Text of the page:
These are some of the questions that preoccupy researcher Bartlomiej Kolodziejczyk, a material scientist and technologist based in Melbourne, Australia, who’s at the cutting edge of policy making and research regarding nanotechnology.

His most high-profile focus is on how we should dispose of nanowaste, and on examining its long-term effects on biodiversity and human health, at a time when more and more consumer products are beginning to make use of nanoparticles and materials.

In recent years Bart has written several policy briefs for the UN and the G20 on these topics, but just what is nanotechnology, and how vital will it be in our future world? Watch our interview to discover the ways in which this new innovation is bringing with it even newer challenges; and learn about the people who are already trying to tackle them.

Watch the trailer:
Watch the video:
Listen to the Audiofile here:
Read the transcript of Bart Kolodziejczyk's Video here

Bart: My name is Bart Kolodziejczyk. I am a material scientist/nanotechnologist and I’m based in Melbourne Australia.

Nerina: And I’m Nerina Finetto. I welcome you to our video podcast. Today we’re going to speak about nanotechnology and nano waste. How did you become a nanotechnologist Bart? 

Bart: I guess it was a long journey because my background is in mechanical engineering and mechatronics. So back in Poland where I am originally from I did that as my bachelors and then I continued for Masters. Then I did another Masters in Renewable Energy because I got interested in renewable energies. I want to explore this field; I wanted to develop new catalysts for solar cells, fuel cells, batteries, etc. Most of these materials are actually nanomaterials and that’s how I became a nanotechnologist. Nano scientists I guess.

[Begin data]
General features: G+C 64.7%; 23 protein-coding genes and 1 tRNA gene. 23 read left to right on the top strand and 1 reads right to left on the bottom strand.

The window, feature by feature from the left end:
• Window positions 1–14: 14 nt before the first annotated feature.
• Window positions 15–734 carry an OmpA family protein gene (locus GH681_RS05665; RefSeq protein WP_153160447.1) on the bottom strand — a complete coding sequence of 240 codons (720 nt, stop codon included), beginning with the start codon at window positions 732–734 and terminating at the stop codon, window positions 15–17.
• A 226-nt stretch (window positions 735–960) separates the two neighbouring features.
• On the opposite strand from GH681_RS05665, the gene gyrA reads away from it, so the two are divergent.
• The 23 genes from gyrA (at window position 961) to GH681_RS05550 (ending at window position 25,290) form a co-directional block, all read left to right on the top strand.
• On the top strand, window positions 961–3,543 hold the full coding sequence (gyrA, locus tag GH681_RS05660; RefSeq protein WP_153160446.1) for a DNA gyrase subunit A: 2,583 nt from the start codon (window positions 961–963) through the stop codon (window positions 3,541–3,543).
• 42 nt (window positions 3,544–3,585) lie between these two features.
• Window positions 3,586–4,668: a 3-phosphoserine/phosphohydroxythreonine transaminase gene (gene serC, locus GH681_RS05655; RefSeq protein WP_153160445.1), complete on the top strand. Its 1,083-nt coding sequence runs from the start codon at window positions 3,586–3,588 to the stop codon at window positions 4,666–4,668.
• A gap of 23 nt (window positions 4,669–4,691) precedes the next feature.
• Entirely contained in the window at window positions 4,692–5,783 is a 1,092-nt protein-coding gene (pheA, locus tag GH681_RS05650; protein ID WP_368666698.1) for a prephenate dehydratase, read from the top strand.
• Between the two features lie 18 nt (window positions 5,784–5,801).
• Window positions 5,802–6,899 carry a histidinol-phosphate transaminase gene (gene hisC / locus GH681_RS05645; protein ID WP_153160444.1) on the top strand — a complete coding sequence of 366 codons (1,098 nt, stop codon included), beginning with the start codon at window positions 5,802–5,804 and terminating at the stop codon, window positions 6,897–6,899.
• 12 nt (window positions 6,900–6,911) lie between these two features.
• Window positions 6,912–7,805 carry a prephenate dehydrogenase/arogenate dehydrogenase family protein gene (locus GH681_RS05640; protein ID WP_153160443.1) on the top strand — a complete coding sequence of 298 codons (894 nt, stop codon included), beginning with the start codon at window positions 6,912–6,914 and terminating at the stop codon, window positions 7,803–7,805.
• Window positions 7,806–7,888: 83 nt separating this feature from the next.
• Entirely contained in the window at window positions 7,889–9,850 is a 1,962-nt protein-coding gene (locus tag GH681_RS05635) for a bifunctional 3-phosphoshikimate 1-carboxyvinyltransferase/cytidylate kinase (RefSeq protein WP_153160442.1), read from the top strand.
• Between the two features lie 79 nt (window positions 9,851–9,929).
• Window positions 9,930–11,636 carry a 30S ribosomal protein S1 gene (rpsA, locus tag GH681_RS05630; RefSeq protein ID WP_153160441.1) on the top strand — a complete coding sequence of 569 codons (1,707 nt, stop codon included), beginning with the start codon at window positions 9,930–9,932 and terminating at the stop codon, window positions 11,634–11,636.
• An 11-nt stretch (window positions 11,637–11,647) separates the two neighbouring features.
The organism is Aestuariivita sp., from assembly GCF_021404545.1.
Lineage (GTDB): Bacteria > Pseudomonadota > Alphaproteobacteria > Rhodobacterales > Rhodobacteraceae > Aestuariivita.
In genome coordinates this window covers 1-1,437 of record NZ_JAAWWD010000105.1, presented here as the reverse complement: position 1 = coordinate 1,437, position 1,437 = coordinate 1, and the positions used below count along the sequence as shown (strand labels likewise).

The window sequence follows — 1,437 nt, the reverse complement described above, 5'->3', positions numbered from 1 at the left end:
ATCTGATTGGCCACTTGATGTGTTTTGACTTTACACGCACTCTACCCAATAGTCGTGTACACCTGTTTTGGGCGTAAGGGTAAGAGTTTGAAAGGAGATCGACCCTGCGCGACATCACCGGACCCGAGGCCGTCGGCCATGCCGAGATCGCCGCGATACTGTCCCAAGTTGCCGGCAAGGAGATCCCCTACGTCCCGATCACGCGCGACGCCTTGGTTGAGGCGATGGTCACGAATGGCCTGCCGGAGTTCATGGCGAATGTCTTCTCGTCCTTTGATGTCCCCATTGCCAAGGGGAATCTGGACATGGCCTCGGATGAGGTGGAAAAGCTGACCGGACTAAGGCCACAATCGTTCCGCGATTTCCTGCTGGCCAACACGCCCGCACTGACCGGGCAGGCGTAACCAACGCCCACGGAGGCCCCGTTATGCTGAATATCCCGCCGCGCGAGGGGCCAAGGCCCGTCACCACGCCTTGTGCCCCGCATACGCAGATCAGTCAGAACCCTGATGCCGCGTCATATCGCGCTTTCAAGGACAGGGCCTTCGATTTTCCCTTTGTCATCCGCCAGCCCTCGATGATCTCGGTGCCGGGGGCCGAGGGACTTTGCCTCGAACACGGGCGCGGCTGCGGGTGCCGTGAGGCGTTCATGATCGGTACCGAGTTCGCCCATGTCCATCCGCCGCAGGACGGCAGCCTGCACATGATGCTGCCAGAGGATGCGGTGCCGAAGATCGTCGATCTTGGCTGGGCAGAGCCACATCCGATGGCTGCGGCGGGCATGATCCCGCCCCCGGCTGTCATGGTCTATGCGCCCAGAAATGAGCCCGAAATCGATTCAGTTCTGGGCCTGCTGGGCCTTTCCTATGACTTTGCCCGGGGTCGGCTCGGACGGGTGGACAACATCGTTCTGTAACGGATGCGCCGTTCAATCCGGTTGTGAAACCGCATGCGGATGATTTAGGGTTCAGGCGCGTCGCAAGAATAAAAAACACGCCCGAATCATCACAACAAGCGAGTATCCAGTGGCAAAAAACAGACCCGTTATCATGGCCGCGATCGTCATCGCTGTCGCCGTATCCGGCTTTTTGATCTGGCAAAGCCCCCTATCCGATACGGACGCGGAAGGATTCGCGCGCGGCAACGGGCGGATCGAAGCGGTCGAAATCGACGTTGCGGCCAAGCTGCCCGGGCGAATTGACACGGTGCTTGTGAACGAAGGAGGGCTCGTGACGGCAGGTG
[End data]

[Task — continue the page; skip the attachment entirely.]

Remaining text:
Nerina: What is nanotechnology? 

Bart: Nanotechnology deals with very small objects. So nano objects which 10 to -9 of a meter. So they’re very small, you cannot see them with our bare eyes and because of that you need to use very sophisticated equipment. So you want to see a very small world but to do that you need to use large equipment. So it’s quite a paradox. Nanoparticles or nanomaterials behave very differently on such a small scale. So we can develop new functionalities in very old materials, materials that you use every day. They can basically behave very differently if you scale them down to nano level.

Another thing is that dealing with nanotechnology is basically scaling something down. So instead of using big bulk systems you can actually scale them down and achieve the same functions on a much smaller level. Because of that for example your microchips can be the same size but more powerful.

Nerina: The solutions and the opportunities nano technology presents seem too unlimited. But are there any downsides?

Bart: Basically doing research is nanotechnology at one point I realized that this is amazing. We develop all these new things, new solutions but there will be a problem in the future. How do we basically manage nano waste? So waste that originates from nanotechnology. Because nanotechnology and synthetic biology they can potentially change our lives, virtually many applications but we need to think about how we use it. We have to use it safely; we have to dispose it safely.

Nerina: Is this a new situation?

Bart: The story behind nanotechnology can be compared to the story behind computers. We developed computers. We’ve been talking about them for many, many years but it took some time until we actually got our PC. Similar story is with nanotechnology. We’ve been hearing about it for many, many years but that was at laboratory scale mostly. But recently we started seeing products that are based on nanotechnology or nanomaterials.